Related: Pornographic Actor Nacho Vidal Arrested For Poisoning Photographer With Psychedelic Toad Venom
Childbirth Is A Race Against The Clock Horror Movie
According to Hollywood, the instant a woman's water breaks basically begins a quick countdown for a kicking baby-bomb ready to blow out of her uterus. But contrary to what shows like Desperate Housewives, Modern Family, or Sex And The City would like to believe ...
... water breaking is so uncommon to actually signaling the start of labor that around 90% begin without them. Most women have them broken for them in the hospital or when they are already giving birth. The next step is then showing the parents forced to rush to the hospital with the crazed urgency of stoned college kids running to McDonald's when McRib is back.
In reality, births are very lengthy, and it can take several hours for the baby to be ready to be born, and that's not even counting the procedure itself, which could add several more.
Organ Donations And Transplants Are Evil
If there is a profession that TV usually trusts blindly is doctors ... Unless it's about organ transplants. Then doctors become even shadier than the worst drug cartels with shows like Grey's Anatomy constantly portraying them as vultures that are continually lusting for their patients' organs. Even when doctors aren't involved, things can get nasty, like when a woman in Grey's Anatomy donated a kidney to a boyfriend that just dumped her and didn't even bother to call her back.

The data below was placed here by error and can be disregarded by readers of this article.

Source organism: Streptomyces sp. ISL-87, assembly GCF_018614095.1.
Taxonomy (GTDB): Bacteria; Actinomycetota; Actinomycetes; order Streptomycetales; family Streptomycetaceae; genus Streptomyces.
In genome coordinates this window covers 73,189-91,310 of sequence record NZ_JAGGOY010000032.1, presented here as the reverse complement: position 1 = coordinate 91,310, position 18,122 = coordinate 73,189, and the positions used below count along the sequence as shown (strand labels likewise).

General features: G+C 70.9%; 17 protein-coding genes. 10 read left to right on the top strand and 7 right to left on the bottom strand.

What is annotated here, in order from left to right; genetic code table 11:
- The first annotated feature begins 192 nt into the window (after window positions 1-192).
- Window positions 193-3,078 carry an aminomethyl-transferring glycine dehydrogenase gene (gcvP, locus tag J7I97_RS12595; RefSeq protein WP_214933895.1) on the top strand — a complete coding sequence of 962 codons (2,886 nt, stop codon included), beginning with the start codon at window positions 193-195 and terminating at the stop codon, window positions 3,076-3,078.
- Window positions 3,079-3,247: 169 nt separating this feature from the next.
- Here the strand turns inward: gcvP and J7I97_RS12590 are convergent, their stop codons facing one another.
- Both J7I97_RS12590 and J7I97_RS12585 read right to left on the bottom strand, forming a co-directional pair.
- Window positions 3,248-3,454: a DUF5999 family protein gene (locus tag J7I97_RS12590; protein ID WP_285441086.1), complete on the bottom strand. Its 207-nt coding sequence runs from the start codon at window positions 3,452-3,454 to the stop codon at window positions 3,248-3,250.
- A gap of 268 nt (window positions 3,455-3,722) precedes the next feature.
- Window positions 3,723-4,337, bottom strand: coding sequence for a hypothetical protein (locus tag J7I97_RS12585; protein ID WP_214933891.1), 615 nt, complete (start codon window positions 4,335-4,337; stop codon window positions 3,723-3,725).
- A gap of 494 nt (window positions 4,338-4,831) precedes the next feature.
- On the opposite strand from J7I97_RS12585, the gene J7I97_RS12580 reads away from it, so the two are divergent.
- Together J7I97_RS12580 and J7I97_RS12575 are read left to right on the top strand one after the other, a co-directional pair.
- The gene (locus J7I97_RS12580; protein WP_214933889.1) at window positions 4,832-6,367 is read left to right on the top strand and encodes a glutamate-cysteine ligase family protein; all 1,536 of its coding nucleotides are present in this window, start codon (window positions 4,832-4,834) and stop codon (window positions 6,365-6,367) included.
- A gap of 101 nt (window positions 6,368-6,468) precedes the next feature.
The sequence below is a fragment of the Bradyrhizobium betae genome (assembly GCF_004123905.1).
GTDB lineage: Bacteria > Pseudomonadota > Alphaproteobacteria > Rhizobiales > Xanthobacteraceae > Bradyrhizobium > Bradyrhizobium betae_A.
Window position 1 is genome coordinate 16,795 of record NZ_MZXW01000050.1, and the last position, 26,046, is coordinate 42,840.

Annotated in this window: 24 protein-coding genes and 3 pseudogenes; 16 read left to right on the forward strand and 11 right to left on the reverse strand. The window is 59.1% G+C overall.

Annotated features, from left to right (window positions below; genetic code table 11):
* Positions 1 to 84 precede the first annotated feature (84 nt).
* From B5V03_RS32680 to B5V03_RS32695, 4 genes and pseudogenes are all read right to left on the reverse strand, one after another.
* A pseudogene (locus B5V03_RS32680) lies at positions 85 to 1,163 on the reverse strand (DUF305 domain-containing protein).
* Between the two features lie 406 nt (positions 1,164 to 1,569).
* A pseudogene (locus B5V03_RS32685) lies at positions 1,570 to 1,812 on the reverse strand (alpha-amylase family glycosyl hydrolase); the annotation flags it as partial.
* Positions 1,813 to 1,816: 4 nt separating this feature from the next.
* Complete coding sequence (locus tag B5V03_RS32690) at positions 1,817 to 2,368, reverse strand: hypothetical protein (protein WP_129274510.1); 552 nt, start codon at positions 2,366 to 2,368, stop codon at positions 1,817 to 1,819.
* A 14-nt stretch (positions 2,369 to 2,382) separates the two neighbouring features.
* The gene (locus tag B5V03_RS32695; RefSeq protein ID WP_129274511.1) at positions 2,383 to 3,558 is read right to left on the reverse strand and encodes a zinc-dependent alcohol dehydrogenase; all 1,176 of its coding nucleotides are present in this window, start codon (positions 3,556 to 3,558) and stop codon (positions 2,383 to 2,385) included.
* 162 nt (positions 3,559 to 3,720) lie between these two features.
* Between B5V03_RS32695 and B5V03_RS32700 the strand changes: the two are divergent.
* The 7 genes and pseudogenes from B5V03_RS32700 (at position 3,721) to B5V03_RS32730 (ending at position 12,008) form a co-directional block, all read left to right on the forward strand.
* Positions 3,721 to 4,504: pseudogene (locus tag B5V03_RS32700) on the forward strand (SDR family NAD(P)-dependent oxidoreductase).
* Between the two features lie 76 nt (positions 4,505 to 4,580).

But isn't there a list or something? Doctors cheat on those all the time. Then there is the organ market like in The Resident where patients need to deal with their local Organ Broker to have a chance at life, which is portrayed as being something completely normal like tipping a barista at your local coffee/kidney shop.
Doctors are shown as being so cold that doctor House had to attempt to convince an evil committee of doctors to allow a patient to get a heart transplant.
Except that's all complete bullshit. Organ donations are highly regulated in the United States, and selling organs or giving preferential priority to the rich and famous would land doctors in jail if they were ever caught. In fact, any attempt to give money, or anything for that matter, is against federal law.
Doctors aren't even allowed to even think about organ donation, even if you've registered as an organ donor, and they are obligated to save the patient's life. Finding matches for organs and tissues is a very tightly and regulated process that involves a national computer system and many criteria that aren't just decided by one sexy bad boy doctor, no matter how smoldering their glare is.